On the basis of the expert opinion given during the investigation, the GVH found that there were years in which the weekly published list prices of diesel fuel persistently exceeded or stayed below the calculated list prices based on the Platts reference prices which were serving as international reference prices. According to the GVH, it may be the pricing scheme of MOL that is contributing to the uncertainty when calculating the pay back prospects of the imports. The unpredictable deviations from internally accepted and used reference prices like Platts could be one of those factors which makes imports to Hungary more difficult.
Diverting the weekly announced list prices from the calculated list prices based on previous weeks’ Platts prices does not in itself raise any concerns. The lack of justification arises from the price methodology scheme applied by MOL during a specific time period. Namely, it originates from the fact that the deviations in the case of gas oil could not be justified on the basis of criteria providing an objective basis for the deviations. The proceeding Competition Council, consequently, concluded that it was not necessary that the announced and calculated list prices are entirely equal.
It is sufficient if the degree of the deviations remains relatively small, thus enabling other participants of the market to eliminate the uncertainty originating from deviations from the Platts prices. This way it will make no difference for importers if they set their prices according to Platts prices or MOL announced list prices. Thus the risk of using imported gas oil and investing in import could decrease and, consequently, gas oil coming from the (non MOL-related) oil refineries of neighbouring countries might strengthen competition for MOL. The proceeding Competition Council found MOL’s +/-1% range list price deviation commitment to be sufficient to realise the above mentioned positive effects of competition, considering that the deviations in fuel prices remained between these limits as well.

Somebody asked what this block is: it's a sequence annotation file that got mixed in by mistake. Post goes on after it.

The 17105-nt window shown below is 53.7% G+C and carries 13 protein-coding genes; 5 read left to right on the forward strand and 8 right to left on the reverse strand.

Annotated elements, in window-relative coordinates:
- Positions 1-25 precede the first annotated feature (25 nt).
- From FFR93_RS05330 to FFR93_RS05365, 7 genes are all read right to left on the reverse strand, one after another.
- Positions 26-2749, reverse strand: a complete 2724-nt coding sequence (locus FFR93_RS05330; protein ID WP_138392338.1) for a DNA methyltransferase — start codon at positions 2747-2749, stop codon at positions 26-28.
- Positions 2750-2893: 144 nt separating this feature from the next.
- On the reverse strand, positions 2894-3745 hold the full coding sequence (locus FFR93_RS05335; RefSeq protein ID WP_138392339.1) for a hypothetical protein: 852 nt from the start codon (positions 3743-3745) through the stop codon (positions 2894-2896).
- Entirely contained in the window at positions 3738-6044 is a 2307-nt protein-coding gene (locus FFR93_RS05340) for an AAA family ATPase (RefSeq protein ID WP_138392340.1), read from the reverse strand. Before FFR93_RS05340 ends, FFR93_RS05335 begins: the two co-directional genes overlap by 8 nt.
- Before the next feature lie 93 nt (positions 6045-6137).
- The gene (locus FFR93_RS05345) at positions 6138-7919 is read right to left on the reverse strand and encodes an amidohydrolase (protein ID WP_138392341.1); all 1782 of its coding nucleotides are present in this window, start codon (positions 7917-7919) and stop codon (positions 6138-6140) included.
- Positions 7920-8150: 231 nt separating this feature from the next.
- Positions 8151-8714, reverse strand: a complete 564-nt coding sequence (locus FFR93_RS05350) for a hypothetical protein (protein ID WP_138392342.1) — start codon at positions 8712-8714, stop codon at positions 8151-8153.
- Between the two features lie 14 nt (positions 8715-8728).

The proceeding Competition Council also considered it significant that the commitments were developed through negotiations as this will likely result in better coherence between the public policy goals (following more accurately the Platts prices, and dimming the price fluctuations) than if the Council had excluded MOL from the negotiations. The process was protracted for many reasons. On the one hand, in addition to the behaviours that the GVH originally planned to investigate, other market conducts were also scrutinised and this resulted in a large number of time consuming requests for information. Besides this, MOL only made its list pricing practices clear to the GVH after one and a half years and this took the proceeding in an entirely new direction – the acceptance of the commitments – of the investigation The GVH imposed a procedural fine of 150 million HUF (500 thousand EUR) on the undertaking.
In addition to the above mentioned reasons, the obligatory consultation between the GVH and the Commission took longer than usual, taking into account the complexity of the case. Now that the competition supervision proceeding has been concluded, the Authority is in control of ensuring that the undertaking complies with the prescribed commitments. This will be achieved through a post-investigation.
Case number: Vj-50/2010.
Budapest, 11 June 2014
Hungarian Competition Authority